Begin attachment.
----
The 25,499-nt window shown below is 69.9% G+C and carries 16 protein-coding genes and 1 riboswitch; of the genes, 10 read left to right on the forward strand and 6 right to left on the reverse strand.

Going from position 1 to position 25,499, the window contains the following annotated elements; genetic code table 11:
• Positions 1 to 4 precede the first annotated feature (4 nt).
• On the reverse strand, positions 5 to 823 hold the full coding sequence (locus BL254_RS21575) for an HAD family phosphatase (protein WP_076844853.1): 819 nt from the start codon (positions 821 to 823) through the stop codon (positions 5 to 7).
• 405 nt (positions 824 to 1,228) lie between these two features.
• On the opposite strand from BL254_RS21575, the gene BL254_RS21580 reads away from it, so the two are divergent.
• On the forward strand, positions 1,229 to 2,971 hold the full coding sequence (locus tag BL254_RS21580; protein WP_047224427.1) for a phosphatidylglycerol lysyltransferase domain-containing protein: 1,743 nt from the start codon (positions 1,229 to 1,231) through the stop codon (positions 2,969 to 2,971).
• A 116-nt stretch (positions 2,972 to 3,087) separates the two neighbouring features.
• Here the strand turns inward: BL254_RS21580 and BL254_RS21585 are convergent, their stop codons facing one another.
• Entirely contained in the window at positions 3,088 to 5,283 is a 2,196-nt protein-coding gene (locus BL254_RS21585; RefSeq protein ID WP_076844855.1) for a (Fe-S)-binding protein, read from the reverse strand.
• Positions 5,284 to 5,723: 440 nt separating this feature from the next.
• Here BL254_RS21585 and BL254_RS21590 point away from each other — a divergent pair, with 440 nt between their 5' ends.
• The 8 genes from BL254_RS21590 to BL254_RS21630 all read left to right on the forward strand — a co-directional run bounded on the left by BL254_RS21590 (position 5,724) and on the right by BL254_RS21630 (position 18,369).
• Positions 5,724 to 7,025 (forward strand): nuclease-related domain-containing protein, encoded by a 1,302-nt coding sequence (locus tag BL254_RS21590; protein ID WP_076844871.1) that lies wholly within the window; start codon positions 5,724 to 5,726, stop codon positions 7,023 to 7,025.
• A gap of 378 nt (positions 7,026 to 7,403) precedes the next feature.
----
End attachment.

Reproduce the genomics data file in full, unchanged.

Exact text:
The 25,499-nt window shown below is 69.9% G+C and carries 16 protein-coding genes and 1 riboswitch; of the genes, 10 read left to right on the forward strand and 6 right to left on the reverse strand.

Going from position 1 to position 25,499, the window contains the following annotated elements; genetic code table 11:
• Positions 1 to 4 precede the first annotated feature (4 nt).
• On the reverse strand, positions 5 to 823 hold the full coding sequence (locus BL254_RS21575) for an HAD family phosphatase (protein WP_076844853.1): 819 nt from the start codon (positions 821 to 823) through the stop codon (positions 5 to 7).
• 405 nt (positions 824 to 1,228) lie between these two features.
• On the opposite strand from BL254_RS21575, the gene BL254_RS21580 reads away from it, so the two are divergent.
• On the forward strand, positions 1,229 to 2,971 hold the full coding sequence (locus tag BL254_RS21580; protein WP_047224427.1) for a phosphatidylglycerol lysyltransferase domain-containing protein: 1,743 nt from the start codon (positions 1,229 to 1,231) through the stop codon (positions 2,969 to 2,971).
• A 116-nt stretch (positions 2,972 to 3,087) separates the two neighbouring features.
• Here the strand turns inward: BL254_RS21580 and BL254_RS21585 are convergent, their stop codons facing one another.
• Entirely contained in the window at positions 3,088 to 5,283 is a 2,196-nt protein-coding gene (locus BL254_RS21585; RefSeq protein ID WP_076844855.1) for a (Fe-S)-binding protein, read from the reverse strand.
• Positions 5,284 to 5,723: 440 nt separating this feature from the next.
• Here BL254_RS21585 and BL254_RS21590 point away from each other — a divergent pair, with 440 nt between their 5' ends.
• The 8 genes from BL254_RS21590 to BL254_RS21630 all read left to right on the forward strand — a co-directional run bounded on the left by BL254_RS21590 (position 5,724) and on the right by BL254_RS21630 (position 18,369).
• Positions 5,724 to 7,025 (forward strand): nuclease-related domain-containing protein, encoded by a 1,302-nt coding sequence (locus tag BL254_RS21590; protein ID WP_076844871.1) that lies wholly within the window; start codon positions 5,724 to 5,726, stop codon positions 7,023 to 7,025.
• A gap of 378 nt (positions 7,026 to 7,403) precedes the next feature.